B.C. needs endangered species legislation
As a conservation biologist, I am charged with the responsibility of maintaining the genetic tapestry of life on our planet.
Vancouver Sun - Reese Halter, February 15, 2011
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The highly endangered Spotted owl. An estimated 5 individuals are thought to exist still in the wild.
Photo by Jared Hobbs
As a conservation biologist, I am charged with the responsibility of maintaining the genetic tapestry of life on our planet. And as a science communicator my job is to explain why nature and a healthy environment are crucial to the well-being of corporations, governments and children.
Super, natural British Columbia is awesome, with more than 4,373 known forms of life. At more than double the size of the state of California, B.C. is breathtaking. About threequarters of the land lies above 1,000 metres in elevation and more than 18 per cent is rock, ice or tundra. It's home to the highest diversity of life in Canada: 10 ecological zones with unique natural communities including coastal and interior rainforests, massive spruce forests, exquisite montane forests, endangered coastal prairie and interior grasslands, rare Garry oak and evergreen Pacific madrones, and incredible freshwater ecosystems which connect and sustain life in the Pacific Ocean.
Currently, B.C. is without endangered species legislation and 1,900 species are at risk from local extinction or extirpation. This is unacceptable for a number of reasons.
Over the past quarter of a century biologists have learned a lot about the web of life with rainforests, grasslands and all B.C. ecosystems.
It turns out that old-growth coastal rainforests are incredibly rich ecosystems that act as massive carbon warehouses offering all life a buffer against rising greenhouse gases and global warming. The caveat, however, is that these rainforests need to remain intact and undisturbed by human development. Moreover, their very health and well-being depend upon the presence of myriad critters, which in turn require habitat provided by these ancient temperate rainforests.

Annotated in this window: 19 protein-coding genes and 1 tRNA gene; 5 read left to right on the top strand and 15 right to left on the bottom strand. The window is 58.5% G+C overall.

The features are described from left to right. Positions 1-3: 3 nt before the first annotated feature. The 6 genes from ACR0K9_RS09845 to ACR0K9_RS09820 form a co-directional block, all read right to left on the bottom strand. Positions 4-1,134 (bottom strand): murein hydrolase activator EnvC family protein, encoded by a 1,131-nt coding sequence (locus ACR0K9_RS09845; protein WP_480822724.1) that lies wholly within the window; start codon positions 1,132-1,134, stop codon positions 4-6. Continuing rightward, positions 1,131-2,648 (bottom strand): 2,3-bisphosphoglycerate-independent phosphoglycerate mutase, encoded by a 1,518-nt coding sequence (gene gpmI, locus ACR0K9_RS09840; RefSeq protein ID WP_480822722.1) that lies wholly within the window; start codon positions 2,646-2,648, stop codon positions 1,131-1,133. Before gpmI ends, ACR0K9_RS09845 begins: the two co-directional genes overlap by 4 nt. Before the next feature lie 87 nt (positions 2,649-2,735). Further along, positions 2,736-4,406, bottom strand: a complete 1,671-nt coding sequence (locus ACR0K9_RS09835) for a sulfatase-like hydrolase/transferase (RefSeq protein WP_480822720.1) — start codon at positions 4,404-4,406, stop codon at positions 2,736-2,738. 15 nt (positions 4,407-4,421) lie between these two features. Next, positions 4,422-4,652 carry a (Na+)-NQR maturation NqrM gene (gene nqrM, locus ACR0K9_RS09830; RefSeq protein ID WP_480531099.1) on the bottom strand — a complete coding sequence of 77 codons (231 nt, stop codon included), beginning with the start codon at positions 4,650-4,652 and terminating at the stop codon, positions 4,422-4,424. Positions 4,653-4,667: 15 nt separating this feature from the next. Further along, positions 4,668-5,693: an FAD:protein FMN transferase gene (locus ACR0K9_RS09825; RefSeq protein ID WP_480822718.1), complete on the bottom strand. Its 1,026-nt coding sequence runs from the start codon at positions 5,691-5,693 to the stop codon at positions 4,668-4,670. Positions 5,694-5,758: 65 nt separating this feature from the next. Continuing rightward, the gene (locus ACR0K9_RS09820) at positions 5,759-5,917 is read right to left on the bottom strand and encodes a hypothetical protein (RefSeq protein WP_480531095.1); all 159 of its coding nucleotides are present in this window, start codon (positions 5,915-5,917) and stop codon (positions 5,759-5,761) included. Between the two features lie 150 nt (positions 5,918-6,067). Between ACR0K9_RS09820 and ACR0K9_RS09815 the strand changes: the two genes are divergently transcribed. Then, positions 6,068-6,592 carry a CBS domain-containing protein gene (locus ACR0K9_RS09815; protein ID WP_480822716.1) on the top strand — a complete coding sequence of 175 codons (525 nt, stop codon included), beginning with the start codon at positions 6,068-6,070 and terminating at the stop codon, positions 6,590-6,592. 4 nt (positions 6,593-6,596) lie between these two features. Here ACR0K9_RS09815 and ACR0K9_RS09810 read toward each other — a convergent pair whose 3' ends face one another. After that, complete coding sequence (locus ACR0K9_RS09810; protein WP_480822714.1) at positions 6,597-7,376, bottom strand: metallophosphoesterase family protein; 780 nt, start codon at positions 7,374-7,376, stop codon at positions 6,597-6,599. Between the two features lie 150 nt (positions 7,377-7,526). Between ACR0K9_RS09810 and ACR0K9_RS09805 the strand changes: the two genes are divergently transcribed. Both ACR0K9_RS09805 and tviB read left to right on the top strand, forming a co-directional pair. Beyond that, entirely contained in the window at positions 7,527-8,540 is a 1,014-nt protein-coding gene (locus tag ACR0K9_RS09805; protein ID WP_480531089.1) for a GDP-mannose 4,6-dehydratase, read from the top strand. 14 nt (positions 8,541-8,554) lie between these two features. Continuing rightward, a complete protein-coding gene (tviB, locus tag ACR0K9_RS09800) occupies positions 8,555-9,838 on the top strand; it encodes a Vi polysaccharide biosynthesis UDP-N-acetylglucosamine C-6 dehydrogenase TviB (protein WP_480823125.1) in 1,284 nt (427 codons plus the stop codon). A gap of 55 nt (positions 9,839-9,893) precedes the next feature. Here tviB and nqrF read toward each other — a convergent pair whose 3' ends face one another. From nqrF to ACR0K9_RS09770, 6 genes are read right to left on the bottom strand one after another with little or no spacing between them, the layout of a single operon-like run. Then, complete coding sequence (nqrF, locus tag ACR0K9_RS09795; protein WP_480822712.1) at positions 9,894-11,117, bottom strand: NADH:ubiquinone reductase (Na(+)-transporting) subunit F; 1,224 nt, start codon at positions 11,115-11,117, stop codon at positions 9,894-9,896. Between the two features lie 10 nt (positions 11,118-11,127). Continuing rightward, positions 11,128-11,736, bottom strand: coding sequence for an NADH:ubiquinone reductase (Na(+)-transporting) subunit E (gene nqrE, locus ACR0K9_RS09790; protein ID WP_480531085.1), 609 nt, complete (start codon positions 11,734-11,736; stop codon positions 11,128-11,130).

For instance, in order for Sitka spruce, Canada's tallest trees, to grow in excess of 95 metres -the equivalent of a 31-storey skyscraper -they require a microscopic soil fungus to help their roots extract nutrients and vitamins from the nutrient-poor rainforest soils and protect them from summertime droughts. In return, the Sitka roots offer the fungus food in the form of carbohydrates - a remarkable symbiotic or give-andtake relationship.
In order for the fungus to spread in the ancient rainforest it relies upon the nocturnal flying squirrel to eat its mushroom or fruit bodies in the late summer and poop the spores or seeds in perfect self-contained fertilizer packs throughout the forest. Flying squirrels are the main prey for endangered spotted owls. A breeding pair of spotted owls requires 3,400 hectares of old-growth rainforest in order to survive.
Some of my colleagues have spent their lifetimes observing and understanding how big trees in oldgrowth rainforests get so tall. It's not just the microscopic relationships in soils; rather, it's a combination of factors, including the presence of canopy lichens, half fungus and half algae, which require forests to be at least 150 to 200 years old before they can begin to farm atmospheric nitrogen into nitrates -a form Sitka spruce can use because these ancient rainforests severely lack nitrogen.
Old-growth rainforests are still being felled in B.C. In fact, thousand-yearold western red cedars are slated to be logged in the inland rainforest's Robson Valley. It's the only valley left in the entire Rocky Mountains where grizzly bears still feed on wild oceangoing salmon.
Habitat destruction is the leading cause of species extinction on our planet.
Global warming is also exerting additional pressures on B.C. forests.
Since 1998, mountain pine beetle outbreaks have killed an estimated 700 million cubic metres of pine, mostly lodgepole, in B.C. -in excess of half of the province's commercial pine. Warmer winters, a long fire-suppression policy and stressed pines have all collided in the perfect feeding frenzy.
The bark beetle infestations will continue until they run out of lodgepole in the next couple of years. In the meantime, these forests -which once absorbed rising levels of CO2 -have now become a source of CO2 as they begin to decompose. Over the next 10 years, the beetle-killed forests will emit 250 million tonnes of CO2 or the equivalent of five years of car and light truck emissions in Canada.
B.C.'s Crown merchantable forest has shrunk, dramatically. The worldwide recession has exacerbated the weak demand for B.C. timber and thousands of B.C. forest workers have lost their jobs.
It's time to protect the remaining old-growth forests, animals and plants (some with potent medicinal value) and all ecosystems with science-based endangered species legislation. Accelerating the harvest of ancient coastal and inland rainforests will impoverish our children by dismantling the tapestry of life and hasten the loss of species diversity throughout the province. Moreover, tourism is poised to take over as the leading revenue-bearing industry in B.C. Eco-tourism alone is set to add more than 13,000 new jobs by 2015.
British Columbians are very fortunate because each voter has a stake in the Crown lands, which make up 95 per cent of the province, including the ancient rainforests. The value of all ecosystems and their interconnected webs of life are priceless in the 21st century and they require endangered species legislation to protect them -now!
Dr. Reese Halter is a conservation biologist at California Lutheran University in Thousand Oaks and co-author with Dr. Nancy Turner of Native Trees of British Columbia
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